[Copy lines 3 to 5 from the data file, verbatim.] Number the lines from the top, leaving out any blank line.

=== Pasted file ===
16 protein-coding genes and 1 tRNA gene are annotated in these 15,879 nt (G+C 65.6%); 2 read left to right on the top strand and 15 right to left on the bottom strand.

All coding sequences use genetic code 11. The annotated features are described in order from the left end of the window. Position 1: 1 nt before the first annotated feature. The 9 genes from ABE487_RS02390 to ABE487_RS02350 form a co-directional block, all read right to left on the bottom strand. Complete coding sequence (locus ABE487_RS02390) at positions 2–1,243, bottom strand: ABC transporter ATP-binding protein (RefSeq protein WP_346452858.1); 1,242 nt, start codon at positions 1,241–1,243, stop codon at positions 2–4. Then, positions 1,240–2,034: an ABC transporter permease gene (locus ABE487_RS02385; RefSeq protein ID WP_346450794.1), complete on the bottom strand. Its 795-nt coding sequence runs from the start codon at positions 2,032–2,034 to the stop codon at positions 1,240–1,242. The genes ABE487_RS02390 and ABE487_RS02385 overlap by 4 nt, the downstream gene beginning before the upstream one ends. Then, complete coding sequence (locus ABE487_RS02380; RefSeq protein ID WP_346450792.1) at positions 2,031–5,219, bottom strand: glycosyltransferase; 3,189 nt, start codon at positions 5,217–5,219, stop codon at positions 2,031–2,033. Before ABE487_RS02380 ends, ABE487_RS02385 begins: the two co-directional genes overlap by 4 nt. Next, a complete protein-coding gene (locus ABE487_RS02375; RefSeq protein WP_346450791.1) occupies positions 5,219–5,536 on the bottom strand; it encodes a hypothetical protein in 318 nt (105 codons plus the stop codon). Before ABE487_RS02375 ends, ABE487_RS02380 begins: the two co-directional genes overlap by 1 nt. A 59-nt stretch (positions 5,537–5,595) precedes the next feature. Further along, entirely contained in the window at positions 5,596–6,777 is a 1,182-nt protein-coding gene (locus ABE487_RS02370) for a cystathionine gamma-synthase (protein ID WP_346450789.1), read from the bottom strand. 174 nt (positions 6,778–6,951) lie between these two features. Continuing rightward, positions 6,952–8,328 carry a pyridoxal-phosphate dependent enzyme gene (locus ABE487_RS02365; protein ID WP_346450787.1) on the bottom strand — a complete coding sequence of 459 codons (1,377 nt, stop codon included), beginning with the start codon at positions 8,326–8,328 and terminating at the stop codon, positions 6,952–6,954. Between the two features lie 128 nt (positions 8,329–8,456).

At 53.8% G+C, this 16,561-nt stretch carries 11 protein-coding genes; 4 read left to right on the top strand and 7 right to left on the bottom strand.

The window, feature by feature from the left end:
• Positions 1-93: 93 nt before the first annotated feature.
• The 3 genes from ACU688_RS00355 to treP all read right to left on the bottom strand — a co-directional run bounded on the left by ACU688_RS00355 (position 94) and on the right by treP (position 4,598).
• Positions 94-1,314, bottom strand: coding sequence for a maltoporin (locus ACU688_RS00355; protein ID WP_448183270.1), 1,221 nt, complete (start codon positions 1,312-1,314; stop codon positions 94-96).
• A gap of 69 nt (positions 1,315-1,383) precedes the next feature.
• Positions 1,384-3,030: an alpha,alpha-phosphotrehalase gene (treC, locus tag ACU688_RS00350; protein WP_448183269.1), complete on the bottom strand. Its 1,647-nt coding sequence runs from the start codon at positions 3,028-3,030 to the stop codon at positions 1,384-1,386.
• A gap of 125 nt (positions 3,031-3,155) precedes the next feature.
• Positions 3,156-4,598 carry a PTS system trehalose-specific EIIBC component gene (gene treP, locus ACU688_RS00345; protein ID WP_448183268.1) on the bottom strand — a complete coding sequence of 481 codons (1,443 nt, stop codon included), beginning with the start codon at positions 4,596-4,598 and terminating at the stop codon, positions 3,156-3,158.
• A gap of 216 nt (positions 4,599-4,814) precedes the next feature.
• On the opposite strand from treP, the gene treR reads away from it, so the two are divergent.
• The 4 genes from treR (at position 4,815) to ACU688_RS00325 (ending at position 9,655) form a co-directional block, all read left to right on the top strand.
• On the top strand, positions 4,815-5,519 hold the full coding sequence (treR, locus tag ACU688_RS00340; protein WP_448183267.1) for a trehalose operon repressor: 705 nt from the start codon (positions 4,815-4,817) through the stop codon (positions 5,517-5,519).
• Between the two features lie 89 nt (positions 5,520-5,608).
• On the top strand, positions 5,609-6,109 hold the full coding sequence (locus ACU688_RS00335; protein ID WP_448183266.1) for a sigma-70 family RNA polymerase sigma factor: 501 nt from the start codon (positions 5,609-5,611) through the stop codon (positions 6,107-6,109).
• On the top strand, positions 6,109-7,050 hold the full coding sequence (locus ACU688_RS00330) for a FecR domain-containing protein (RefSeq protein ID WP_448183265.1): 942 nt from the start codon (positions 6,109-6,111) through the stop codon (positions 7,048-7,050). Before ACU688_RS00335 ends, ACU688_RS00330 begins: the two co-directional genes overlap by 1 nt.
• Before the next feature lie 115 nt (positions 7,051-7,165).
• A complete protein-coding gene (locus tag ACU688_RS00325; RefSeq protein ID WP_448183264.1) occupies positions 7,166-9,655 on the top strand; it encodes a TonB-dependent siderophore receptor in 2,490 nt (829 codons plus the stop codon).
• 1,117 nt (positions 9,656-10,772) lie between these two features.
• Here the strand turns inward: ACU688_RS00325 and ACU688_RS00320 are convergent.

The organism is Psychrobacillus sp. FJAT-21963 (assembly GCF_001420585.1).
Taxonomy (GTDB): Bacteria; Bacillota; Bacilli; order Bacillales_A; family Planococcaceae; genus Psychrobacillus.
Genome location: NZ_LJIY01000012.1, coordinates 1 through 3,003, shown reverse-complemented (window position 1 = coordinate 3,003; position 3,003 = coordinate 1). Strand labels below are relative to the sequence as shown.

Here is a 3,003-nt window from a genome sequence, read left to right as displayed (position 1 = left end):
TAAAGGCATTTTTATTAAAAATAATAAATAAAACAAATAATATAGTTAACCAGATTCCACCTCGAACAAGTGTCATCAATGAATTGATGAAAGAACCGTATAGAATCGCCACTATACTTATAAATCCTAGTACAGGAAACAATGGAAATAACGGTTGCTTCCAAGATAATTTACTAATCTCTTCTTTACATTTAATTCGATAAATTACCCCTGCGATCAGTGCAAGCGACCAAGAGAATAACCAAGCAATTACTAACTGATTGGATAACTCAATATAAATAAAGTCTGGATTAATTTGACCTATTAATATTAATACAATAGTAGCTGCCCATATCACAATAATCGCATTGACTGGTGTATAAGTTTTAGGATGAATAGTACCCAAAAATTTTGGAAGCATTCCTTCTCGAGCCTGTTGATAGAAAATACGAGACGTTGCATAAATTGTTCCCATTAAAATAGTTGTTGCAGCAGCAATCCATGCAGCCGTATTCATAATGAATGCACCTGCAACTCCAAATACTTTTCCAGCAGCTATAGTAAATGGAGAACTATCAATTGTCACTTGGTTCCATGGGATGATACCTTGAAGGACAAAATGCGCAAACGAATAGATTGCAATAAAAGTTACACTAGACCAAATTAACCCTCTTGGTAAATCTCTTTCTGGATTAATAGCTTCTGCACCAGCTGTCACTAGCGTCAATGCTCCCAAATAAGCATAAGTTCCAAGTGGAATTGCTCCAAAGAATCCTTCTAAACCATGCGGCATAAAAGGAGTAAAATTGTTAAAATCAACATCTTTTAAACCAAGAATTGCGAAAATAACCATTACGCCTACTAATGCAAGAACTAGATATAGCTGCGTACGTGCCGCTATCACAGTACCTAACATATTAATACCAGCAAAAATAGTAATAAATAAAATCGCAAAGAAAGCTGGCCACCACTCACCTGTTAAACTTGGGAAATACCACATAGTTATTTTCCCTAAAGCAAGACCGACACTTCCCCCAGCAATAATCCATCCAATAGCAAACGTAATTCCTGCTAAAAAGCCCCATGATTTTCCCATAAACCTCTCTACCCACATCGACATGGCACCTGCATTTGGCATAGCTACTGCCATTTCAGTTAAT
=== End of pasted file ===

At 53.8% G+C, this 16,561-nt stretch carries 11 protein-coding genes; 4 read left to right on the top strand and 7 right to left on the bottom strand.

The window, feature by feature from the left end:
• Positions 1-93: 93 nt before the first annotated feature.